“The writer who breeds more words than he needs
is making a chore for the reader who reads.  . .”

Brevity is your friend. That doesn’t mean writing 250 words instead of 600 because you can’t think of anything to say. Think at the sentence level, not the essay level. It means, read a sentence with 23 words and see if it can’t be just as good – or even better – with 15 words.

An example:

Although I know that I have always wanted to be a writer, I am really worried that it is a career that has a lot of disappointments because your writing gets rejected a lot and you might not make much money. (41 words)

Try instead:

Though I have always wanted to be a writer, I fear the disappointment that can come with that career – rejection of your work, and not much money. (27 words)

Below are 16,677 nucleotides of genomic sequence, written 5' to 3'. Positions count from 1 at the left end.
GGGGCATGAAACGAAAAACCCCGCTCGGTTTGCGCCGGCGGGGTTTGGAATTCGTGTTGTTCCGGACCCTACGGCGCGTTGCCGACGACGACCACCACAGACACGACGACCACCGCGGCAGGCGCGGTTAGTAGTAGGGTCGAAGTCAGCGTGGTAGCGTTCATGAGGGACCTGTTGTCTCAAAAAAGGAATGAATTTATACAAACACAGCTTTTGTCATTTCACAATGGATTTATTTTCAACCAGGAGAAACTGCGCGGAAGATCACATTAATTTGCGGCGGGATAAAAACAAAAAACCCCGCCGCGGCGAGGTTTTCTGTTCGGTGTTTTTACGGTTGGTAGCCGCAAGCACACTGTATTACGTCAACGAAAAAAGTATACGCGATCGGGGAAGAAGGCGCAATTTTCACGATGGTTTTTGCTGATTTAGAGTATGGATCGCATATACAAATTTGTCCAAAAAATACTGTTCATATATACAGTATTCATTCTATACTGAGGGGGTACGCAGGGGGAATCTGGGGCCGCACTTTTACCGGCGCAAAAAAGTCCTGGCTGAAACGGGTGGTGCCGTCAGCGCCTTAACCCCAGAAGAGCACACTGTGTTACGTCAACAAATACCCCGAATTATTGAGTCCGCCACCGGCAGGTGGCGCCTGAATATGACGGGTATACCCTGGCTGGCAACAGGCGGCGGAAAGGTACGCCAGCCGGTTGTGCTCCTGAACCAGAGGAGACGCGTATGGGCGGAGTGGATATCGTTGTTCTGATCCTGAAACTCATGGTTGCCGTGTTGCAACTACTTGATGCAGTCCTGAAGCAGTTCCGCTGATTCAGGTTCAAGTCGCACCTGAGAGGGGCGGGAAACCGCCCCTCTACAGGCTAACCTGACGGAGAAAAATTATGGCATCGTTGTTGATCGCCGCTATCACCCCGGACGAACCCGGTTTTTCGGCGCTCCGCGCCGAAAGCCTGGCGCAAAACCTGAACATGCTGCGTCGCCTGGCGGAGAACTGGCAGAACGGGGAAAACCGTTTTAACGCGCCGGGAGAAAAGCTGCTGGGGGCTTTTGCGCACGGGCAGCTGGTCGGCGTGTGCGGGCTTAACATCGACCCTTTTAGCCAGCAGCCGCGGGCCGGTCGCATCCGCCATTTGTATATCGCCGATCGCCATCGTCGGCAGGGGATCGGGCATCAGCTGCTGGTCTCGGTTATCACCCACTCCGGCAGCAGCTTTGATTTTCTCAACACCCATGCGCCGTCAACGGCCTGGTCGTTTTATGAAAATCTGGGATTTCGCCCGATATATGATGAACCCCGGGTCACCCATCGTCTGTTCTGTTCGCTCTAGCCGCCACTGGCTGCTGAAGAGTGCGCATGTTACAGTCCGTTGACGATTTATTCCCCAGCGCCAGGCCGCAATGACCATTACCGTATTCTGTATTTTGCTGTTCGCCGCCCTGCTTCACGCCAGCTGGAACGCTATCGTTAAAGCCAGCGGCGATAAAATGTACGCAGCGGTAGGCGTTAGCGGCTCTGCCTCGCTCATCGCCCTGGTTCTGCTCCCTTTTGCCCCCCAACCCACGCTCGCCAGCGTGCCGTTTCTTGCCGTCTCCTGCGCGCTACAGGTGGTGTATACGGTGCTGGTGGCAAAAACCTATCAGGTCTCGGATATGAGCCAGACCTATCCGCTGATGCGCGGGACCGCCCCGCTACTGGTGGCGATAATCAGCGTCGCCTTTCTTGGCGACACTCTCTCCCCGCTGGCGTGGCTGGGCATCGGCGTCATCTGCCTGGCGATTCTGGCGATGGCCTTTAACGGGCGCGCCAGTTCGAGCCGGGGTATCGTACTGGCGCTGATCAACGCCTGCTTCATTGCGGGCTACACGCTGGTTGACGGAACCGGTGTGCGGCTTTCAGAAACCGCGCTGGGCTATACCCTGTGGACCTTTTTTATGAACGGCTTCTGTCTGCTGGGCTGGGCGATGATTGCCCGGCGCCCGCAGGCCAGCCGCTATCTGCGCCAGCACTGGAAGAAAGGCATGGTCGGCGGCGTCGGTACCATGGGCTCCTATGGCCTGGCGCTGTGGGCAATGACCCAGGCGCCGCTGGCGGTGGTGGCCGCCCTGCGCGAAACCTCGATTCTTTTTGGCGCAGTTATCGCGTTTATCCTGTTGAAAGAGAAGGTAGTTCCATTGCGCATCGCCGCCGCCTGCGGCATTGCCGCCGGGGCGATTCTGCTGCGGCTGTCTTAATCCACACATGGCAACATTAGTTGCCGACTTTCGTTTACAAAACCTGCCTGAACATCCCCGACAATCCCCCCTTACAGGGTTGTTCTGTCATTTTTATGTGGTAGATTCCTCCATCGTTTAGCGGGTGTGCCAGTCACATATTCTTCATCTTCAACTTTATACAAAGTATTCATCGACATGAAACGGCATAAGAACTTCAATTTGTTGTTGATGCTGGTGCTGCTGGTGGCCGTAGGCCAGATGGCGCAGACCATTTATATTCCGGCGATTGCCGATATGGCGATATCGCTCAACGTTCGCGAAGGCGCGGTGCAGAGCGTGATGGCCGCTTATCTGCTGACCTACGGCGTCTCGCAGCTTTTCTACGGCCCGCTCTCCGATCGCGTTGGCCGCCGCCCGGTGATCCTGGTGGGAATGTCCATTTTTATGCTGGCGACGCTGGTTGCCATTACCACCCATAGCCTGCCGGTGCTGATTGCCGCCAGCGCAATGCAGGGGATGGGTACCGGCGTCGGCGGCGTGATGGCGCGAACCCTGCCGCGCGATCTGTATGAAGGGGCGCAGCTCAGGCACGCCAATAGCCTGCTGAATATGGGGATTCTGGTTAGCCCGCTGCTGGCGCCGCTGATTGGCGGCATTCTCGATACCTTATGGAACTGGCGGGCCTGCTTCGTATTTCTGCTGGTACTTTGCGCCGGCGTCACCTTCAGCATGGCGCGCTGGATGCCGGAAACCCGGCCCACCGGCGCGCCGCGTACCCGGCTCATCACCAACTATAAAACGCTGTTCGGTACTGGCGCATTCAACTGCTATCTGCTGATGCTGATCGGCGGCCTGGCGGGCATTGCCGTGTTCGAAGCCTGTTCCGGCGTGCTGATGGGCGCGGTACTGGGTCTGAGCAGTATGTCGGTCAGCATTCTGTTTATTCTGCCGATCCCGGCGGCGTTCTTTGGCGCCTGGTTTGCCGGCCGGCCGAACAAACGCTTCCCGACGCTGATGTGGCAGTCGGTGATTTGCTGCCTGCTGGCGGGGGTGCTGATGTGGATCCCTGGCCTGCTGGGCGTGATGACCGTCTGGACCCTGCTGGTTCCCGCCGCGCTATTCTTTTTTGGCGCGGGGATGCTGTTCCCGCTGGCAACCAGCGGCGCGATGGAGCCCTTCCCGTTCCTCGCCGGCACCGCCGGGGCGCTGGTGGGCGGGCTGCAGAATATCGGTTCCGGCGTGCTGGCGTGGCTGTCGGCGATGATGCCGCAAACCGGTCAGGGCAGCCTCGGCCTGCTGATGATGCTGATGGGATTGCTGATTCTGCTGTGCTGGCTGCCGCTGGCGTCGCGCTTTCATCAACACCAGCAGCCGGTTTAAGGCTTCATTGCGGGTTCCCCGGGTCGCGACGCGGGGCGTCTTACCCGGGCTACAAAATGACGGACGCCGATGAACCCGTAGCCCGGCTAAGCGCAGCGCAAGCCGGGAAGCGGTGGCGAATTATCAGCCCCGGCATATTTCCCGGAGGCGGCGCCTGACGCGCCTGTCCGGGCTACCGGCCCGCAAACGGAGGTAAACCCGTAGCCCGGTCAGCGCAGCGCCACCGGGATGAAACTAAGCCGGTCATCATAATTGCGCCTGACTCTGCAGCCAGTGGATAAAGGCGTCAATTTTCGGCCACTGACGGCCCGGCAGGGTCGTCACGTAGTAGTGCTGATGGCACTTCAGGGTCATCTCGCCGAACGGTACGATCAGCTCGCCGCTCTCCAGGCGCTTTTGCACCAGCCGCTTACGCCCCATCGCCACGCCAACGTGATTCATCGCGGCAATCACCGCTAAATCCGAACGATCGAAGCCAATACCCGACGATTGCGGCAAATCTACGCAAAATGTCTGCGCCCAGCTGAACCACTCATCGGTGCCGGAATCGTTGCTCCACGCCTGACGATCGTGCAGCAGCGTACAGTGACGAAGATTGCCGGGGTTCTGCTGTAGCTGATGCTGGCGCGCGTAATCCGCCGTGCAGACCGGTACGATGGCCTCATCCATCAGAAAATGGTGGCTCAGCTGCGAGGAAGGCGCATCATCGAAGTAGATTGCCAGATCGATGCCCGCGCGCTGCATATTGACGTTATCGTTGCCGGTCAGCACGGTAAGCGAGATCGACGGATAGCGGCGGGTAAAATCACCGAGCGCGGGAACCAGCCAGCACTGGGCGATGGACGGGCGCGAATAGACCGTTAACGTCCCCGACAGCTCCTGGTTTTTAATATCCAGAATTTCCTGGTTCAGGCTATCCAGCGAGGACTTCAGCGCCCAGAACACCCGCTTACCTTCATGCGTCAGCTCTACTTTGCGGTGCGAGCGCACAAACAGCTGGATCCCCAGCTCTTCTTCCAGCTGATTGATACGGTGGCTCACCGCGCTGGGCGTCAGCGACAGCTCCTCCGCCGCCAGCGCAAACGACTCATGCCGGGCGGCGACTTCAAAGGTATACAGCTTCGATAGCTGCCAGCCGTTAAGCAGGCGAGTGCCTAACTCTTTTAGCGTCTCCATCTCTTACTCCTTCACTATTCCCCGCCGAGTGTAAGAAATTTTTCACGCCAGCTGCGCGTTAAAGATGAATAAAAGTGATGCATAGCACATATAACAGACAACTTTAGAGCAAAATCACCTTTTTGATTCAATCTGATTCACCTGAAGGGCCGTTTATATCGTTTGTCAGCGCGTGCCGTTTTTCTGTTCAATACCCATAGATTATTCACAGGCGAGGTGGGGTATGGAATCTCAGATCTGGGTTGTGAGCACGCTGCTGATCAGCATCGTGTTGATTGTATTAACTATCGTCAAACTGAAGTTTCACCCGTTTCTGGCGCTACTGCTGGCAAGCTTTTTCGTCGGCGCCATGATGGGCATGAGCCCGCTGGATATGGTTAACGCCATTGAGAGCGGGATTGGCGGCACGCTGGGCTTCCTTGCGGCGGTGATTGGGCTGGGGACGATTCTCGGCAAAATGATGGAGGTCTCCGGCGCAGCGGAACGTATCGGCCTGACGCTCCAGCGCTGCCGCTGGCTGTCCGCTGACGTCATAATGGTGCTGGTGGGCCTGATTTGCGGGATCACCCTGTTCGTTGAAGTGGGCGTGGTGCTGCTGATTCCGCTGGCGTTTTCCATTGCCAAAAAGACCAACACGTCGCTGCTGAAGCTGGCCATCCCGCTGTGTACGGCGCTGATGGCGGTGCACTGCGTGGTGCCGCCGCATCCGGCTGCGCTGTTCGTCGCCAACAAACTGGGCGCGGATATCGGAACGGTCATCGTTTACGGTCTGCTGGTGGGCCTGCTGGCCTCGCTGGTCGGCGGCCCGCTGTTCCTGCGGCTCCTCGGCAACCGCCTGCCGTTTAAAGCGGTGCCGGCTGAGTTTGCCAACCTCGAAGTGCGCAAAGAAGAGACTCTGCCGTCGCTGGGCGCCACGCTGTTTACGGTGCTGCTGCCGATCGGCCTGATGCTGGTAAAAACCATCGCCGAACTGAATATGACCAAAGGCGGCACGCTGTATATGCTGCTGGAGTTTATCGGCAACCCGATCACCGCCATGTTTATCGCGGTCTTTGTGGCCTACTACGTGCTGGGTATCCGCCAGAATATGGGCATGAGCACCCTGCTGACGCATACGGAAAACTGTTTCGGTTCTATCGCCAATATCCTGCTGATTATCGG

Don’t exhaust your reader with heavy complex sentences unless you’re sure it really is necessary. Or that you’re William Faulkner.  And even he is tiring sometimes. If you really push yourself on this whole brevity thing, you will be shocked at how much tighter the language is. You might not even understand what that means, but you’ll read it back to yourself and just know it’s better. Only Billy can make a long a*s sentence actually better than a short one. And leave him be.

“The more that you read, the more things you will know.
The more that you learn, the more places you’ll go.”

Read. And read. Also, read a lot. Stephen King said, “If you don’t have time to read, you don’t have the time (or the tools) to write. Simple as that.”

The best way to improve your writing is to read. (The second best is to write, which means pushing through writer’s block, getting off Instagram, ignoring texts and actually typing words until something sounds like something good.)